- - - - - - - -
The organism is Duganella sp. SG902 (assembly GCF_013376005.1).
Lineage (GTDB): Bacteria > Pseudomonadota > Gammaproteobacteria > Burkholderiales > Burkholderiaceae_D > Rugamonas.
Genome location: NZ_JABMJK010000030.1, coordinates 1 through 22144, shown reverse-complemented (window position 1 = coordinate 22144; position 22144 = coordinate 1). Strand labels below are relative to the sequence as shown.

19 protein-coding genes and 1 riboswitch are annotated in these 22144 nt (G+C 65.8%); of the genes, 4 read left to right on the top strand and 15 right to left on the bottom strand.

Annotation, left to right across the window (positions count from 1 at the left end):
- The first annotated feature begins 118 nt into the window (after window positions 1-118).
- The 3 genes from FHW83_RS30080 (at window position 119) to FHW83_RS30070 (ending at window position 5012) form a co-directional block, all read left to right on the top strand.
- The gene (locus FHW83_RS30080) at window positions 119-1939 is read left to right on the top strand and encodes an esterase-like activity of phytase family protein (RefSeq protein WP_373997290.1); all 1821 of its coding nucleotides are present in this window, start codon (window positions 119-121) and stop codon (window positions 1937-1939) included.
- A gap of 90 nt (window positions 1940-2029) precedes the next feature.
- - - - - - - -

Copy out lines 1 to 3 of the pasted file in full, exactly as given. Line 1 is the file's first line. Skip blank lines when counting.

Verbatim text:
The organism is Duganella sp. SG902 (assembly GCF_013376005.1).
Lineage (GTDB): Bacteria > Pseudomonadota > Gammaproteobacteria > Burkholderiales > Burkholderiaceae_D > Rugamonas.
Genome location: NZ_JABMJK010000030.1, coordinates 1 through 22144, shown reverse-complemented (window position 1 = coordinate 22144; position 22144 = coordinate 1). Strand labels below are relative to the sequence as shown.